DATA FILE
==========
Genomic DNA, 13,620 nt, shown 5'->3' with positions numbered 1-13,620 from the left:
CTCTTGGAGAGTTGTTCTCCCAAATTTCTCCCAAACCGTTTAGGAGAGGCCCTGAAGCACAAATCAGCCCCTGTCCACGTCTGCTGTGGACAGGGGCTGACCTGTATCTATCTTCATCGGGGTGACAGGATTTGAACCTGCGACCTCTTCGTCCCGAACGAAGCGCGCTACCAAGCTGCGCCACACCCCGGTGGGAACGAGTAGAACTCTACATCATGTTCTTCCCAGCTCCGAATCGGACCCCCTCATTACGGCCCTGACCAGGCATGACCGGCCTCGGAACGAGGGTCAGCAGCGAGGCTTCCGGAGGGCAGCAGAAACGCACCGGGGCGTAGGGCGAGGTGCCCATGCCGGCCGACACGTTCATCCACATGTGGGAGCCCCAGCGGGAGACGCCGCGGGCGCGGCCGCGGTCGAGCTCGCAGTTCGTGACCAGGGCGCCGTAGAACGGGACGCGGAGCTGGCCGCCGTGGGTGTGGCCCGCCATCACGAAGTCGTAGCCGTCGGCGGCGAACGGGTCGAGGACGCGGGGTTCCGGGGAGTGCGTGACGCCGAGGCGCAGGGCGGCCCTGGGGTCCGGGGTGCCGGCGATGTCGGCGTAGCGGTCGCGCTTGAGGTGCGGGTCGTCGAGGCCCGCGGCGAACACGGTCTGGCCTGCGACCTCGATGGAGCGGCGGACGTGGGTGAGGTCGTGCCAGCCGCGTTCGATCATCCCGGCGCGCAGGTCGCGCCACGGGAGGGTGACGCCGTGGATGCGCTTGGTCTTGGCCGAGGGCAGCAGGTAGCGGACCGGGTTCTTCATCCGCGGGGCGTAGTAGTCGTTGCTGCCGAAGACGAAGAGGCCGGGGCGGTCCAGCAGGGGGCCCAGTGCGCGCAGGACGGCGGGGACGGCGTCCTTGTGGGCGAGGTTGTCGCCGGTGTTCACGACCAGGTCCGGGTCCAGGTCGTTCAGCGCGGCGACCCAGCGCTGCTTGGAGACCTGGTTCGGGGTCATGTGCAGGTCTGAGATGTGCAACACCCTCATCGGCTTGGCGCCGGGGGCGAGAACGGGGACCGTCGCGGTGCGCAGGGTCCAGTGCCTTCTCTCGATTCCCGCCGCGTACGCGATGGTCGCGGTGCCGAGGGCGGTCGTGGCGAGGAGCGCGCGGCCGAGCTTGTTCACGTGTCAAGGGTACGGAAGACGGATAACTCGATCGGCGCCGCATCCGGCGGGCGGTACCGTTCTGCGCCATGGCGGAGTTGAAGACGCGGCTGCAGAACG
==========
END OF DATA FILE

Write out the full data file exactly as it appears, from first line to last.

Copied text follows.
Genomic DNA, 13,620 nt, shown 5'->3' with positions numbered 1-13,620 from the left:
CTCTTGGAGAGTTGTTCTCCCAAATTTCTCCCAAACCGTTTAGGAGAGGCCCTGAAGCACAAATCAGCCCCTGTCCACGTCTGCTGTGGACAGGGGCTGACCTGTATCTATCTTCATCGGGGTGACAGGATTTGAACCTGCGACCTCTTCGTCCCGAACGAAGCGCGCTACCAAGCTGCGCCACACCCCGGTGGGAACGAGTAGAACTCTACATCATGTTCTTCCCAGCTCCGAATCGGACCCCCTCATTACGGCCCTGACCAGGCATGACCGGCCTCGGAACGAGGGTCAGCAGCGAGGCTTCCGGAGGGCAGCAGAAACGCACCGGGGCGTAGGGCGAGGTGCCCATGCCGGCCGACACGTTCATCCACATGTGGGAGCCCCAGCGGGAGACGCCGCGGGCGCGGCCGCGGTCGAGCTCGCAGTTCGTGACCAGGGCGCCGTAGAACGGGACGCGGAGCTGGCCGCCGTGGGTGTGGCCCGCCATCACGAAGTCGTAGCCGTCGGCGGCGAACGGGTCGAGGACGCGGGGTTCCGGGGAGTGCGTGACGCCGAGGCGCAGGGCGGCCCTGGGGTCCGGGGTGCCGGCGATGTCGGCGTAGCGGTCGCGCTTGAGGTGCGGGTCGTCGAGGCCCGCGGCGAACACGGTCTGGCCTGCGACCTCGATGGAGCGGCGGACGTGGGTGAGGTCGTGCCAGCCGCGTTCGATCATCCCGGCGCGCAGGTCGCGCCACGGGAGGGTGACGCCGTGGATGCGCTTGGTCTTGGCCGAGGGCAGCAGGTAGCGGACCGGGTTCTTCATCCGCGGGGCGTAGTAGTCGTTGCTGCCGAAGACGAAGAGGCCGGGGCGGTCCAGCAGGGGGCCCAGTGCGCGCAGGACGGCGGGGACGGCGTCCTTGTGGGCGAGGTTGTCGCCGGTGTTCACGACCAGGTCCGGGTCCAGGTCGTTCAGCGCGGCGACCCAGCGCTGCTTGGAGACCTGGTTCGGGGTCATGTGCAGGTCTGAGATGTGCAACACCCTCATCGGCTTGGCGCCGGGGGCGAGAACGGGGACCGTCGCGGTGCGCAGGGTCCAGTGCCTTCTCTCGATTCCCGCCGCGTACGCGATGGTCGCGGTGCCGAGGGCGGTCGTGGCGAGGAGCGCGCGGCCGAGCTTGTTCACGTGTCAAGGGTACGGAAGACGGATAACTCGATCGGCGCCGCATCCGGCGGGCGGTACCGTTCTGCGCCATGGCGGAGTTGAAGACGCGGCTGCAGAACG